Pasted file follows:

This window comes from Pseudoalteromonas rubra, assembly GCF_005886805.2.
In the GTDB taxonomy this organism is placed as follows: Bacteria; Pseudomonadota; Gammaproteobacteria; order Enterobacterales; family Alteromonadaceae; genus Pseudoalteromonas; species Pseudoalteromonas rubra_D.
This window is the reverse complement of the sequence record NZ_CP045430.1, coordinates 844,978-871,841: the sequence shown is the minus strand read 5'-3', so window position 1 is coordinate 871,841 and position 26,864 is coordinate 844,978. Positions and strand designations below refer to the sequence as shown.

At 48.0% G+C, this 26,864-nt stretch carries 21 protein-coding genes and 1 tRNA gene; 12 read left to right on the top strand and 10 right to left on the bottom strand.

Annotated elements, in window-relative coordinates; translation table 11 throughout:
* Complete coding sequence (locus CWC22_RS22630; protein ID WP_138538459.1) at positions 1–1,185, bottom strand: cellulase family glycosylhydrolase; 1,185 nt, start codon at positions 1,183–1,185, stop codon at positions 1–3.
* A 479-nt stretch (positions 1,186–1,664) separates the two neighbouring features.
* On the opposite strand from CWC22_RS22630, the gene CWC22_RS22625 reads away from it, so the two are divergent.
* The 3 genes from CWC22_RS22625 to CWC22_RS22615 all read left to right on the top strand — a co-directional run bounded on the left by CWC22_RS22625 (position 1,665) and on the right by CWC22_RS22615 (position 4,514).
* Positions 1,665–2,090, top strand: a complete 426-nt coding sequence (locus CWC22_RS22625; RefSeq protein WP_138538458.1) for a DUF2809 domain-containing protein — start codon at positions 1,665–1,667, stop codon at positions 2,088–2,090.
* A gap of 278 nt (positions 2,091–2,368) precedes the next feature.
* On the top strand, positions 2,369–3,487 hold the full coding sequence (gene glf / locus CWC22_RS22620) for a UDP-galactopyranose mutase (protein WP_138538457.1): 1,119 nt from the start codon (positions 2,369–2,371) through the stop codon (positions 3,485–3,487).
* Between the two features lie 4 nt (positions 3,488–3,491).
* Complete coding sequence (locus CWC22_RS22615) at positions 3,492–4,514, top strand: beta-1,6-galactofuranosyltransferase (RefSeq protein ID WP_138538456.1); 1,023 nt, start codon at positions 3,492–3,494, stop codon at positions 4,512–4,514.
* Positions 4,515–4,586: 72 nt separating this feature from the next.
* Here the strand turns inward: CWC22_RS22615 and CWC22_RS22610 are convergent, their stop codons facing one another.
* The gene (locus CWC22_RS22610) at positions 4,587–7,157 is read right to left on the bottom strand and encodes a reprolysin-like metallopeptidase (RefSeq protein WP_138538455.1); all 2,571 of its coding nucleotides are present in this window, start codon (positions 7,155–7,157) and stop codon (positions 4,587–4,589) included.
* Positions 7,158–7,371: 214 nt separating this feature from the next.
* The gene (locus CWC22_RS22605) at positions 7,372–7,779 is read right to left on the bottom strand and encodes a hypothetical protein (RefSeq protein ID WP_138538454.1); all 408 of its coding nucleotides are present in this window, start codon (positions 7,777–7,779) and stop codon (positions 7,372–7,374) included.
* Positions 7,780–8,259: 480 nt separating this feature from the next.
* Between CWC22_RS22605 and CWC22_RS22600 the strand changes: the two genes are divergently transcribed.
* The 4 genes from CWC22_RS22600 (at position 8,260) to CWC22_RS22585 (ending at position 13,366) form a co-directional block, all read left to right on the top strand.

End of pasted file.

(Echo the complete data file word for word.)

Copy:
This window comes from Pseudoalteromonas rubra, assembly GCF_005886805.2.
In the GTDB taxonomy this organism is placed as follows: Bacteria; Pseudomonadota; Gammaproteobacteria; order Enterobacterales; family Alteromonadaceae; genus Pseudoalteromonas; species Pseudoalteromonas rubra_D.
This window is the reverse complement of the sequence record NZ_CP045430.1, coordinates 844,978-871,841: the sequence shown is the minus strand read 5'-3', so window position 1 is coordinate 871,841 and position 26,864 is coordinate 844,978. Positions and strand designations below refer to the sequence as shown.

At 48.0% G+C, this 26,864-nt stretch carries 21 protein-coding genes and 1 tRNA gene; 12 read left to right on the top strand and 10 right to left on the bottom strand.

Annotated elements, in window-relative coordinates; translation table 11 throughout:
* Complete coding sequence (locus CWC22_RS22630; protein ID WP_138538459.1) at positions 1–1,185, bottom strand: cellulase family glycosylhydrolase; 1,185 nt, start codon at positions 1,183–1,185, stop codon at positions 1–3.
* A 479-nt stretch (positions 1,186–1,664) separates the two neighbouring features.
* On the opposite strand from CWC22_RS22630, the gene CWC22_RS22625 reads away from it, so the two are divergent.
* The 3 genes from CWC22_RS22625 to CWC22_RS22615 all read left to right on the top strand — a co-directional run bounded on the left by CWC22_RS22625 (position 1,665) and on the right by CWC22_RS22615 (position 4,514).
* Positions 1,665–2,090, top strand: a complete 426-nt coding sequence (locus CWC22_RS22625; RefSeq protein WP_138538458.1) for a DUF2809 domain-containing protein — start codon at positions 1,665–1,667, stop codon at positions 2,088–2,090.
* A gap of 278 nt (positions 2,091–2,368) precedes the next feature.
* On the top strand, positions 2,369–3,487 hold the full coding sequence (gene glf / locus CWC22_RS22620) for a UDP-galactopyranose mutase (protein WP_138538457.1): 1,119 nt from the start codon (positions 2,369–2,371) through the stop codon (positions 3,485–3,487).
* Between the two features lie 4 nt (positions 3,488–3,491).
* Complete coding sequence (locus CWC22_RS22615) at positions 3,492–4,514, top strand: beta-1,6-galactofuranosyltransferase (RefSeq protein ID WP_138538456.1); 1,023 nt, start codon at positions 3,492–3,494, stop codon at positions 4,512–4,514.
* Positions 4,515–4,586: 72 nt separating this feature from the next.
* Here the strand turns inward: CWC22_RS22615 and CWC22_RS22610 are convergent, their stop codons facing one another.
* The gene (locus CWC22_RS22610) at positions 4,587–7,157 is read right to left on the bottom strand and encodes a reprolysin-like metallopeptidase (RefSeq protein WP_138538455.1); all 2,571 of its coding nucleotides are present in this window, start codon (positions 7,155–7,157) and stop codon (positions 4,587–4,589) included.
* Positions 7,158–7,371: 214 nt separating this feature from the next.
* The gene (locus CWC22_RS22605) at positions 7,372–7,779 is read right to left on the bottom strand and encodes a hypothetical protein (RefSeq protein ID WP_138538454.1); all 408 of its coding nucleotides are present in this window, start codon (positions 7,777–7,779) and stop codon (positions 7,372–7,374) included.
* Positions 7,780–8,259: 480 nt separating this feature from the next.
* Between CWC22_RS22605 and CWC22_RS22600 the strand changes: the two genes are divergently transcribed.
* The 4 genes from CWC22_RS22600 (at position 8,260) to CWC22_RS22585 (ending at position 13,366) form a co-directional block, all read left to right on the top strand.